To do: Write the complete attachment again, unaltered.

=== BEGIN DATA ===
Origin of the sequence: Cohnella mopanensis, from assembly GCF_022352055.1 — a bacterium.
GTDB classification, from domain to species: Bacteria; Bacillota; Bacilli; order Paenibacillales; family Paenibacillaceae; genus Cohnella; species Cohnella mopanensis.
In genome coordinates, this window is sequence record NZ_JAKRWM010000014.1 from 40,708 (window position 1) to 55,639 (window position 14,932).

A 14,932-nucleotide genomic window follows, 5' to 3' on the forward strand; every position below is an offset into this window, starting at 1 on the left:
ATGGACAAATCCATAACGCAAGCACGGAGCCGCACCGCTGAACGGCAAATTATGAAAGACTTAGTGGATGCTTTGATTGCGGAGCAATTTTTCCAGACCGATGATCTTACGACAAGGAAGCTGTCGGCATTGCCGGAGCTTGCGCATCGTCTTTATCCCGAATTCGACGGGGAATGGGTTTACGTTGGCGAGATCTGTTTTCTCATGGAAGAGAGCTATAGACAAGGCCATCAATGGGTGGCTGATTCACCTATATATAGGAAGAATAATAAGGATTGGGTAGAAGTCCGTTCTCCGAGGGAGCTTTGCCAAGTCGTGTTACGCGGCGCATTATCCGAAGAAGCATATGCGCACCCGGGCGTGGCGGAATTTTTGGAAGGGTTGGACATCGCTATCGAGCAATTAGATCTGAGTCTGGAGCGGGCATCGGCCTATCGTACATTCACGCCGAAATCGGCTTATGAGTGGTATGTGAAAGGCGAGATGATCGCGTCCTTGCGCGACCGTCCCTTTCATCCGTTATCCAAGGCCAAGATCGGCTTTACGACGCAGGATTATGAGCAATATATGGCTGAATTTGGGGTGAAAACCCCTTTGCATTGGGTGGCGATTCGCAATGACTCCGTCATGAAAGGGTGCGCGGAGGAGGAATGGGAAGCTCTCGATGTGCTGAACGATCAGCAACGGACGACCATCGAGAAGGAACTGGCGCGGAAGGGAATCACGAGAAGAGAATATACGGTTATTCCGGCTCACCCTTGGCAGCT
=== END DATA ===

Origin of the sequence: Cohnella mopanensis, from assembly GCF_022352055.1 — a bacterium.
GTDB classification, from domain to species: Bacteria; Bacillota; Bacilli; order Paenibacillales; family Paenibacillaceae; genus Cohnella; species Cohnella mopanensis.
In genome coordinates, this window is sequence record NZ_JAKRWM010000014.1 from 40,708 (window position 1) to 55,639 (window position 14,932).

A 14,932-nucleotide genomic window follows, 5' to 3' on the forward strand; every position below is an offset into this window, starting at 1 on the left:
ATGGACAAATCCATAACGCAAGCACGGAGCCGCACCGCTGAACGGCAAATTATGAAAGACTTAGTGGATGCTTTGATTGCGGAGCAATTTTTCCAGACCGATGATCTTACGACAAGGAAGCTGTCGGCATTGCCGGAGCTTGCGCATCGTCTTTATCCCGAATTCGACGGGGAATGGGTTTACGTTGGCGAGATCTGTTTTCTCATGGAAGAGAGCTATAGACAAGGCCATCAATGGGTGGCTGATTCACCTATATATAGGAAGAATAATAAGGATTGGGTAGAAGTCCGTTCTCCGAGGGAGCTTTGCCAAGTCGTGTTACGCGGCGCATTATCCGAAGAAGCATATGCGCACCCGGGCGTGGCGGAATTTTTGGAAGGGTTGGACATCGCTATCGAGCAATTAGATCTGAGTCTGGAGCGGGCATCGGCCTATCGTACATTCACGCCGAAATCGGCTTATGAGTGGTATGTGAAAGGCGAGATGATCGCGTCCTTGCGCGACCGTCCCTTTCATCCGTTATCCAAGGCCAAGATCGGCTTTACGACGCAGGATTATGAGCAATATATGGCTGAATTTGGGGTGAAAACCCCTTTGCATTGGGTGGCGATTCGCAATGACTCCGTCATGAAAGGGTGCGCGGAGGAGGAATGGGAAGCTCTCGATGTGCTGAACGATCAGCAACGGACGACCATCGAGAAGGAACTGGCGCGGAAGGGAATCACGAGAAGAGAATATACGGTTATTCCGGCTCACCCTTGGCAGCT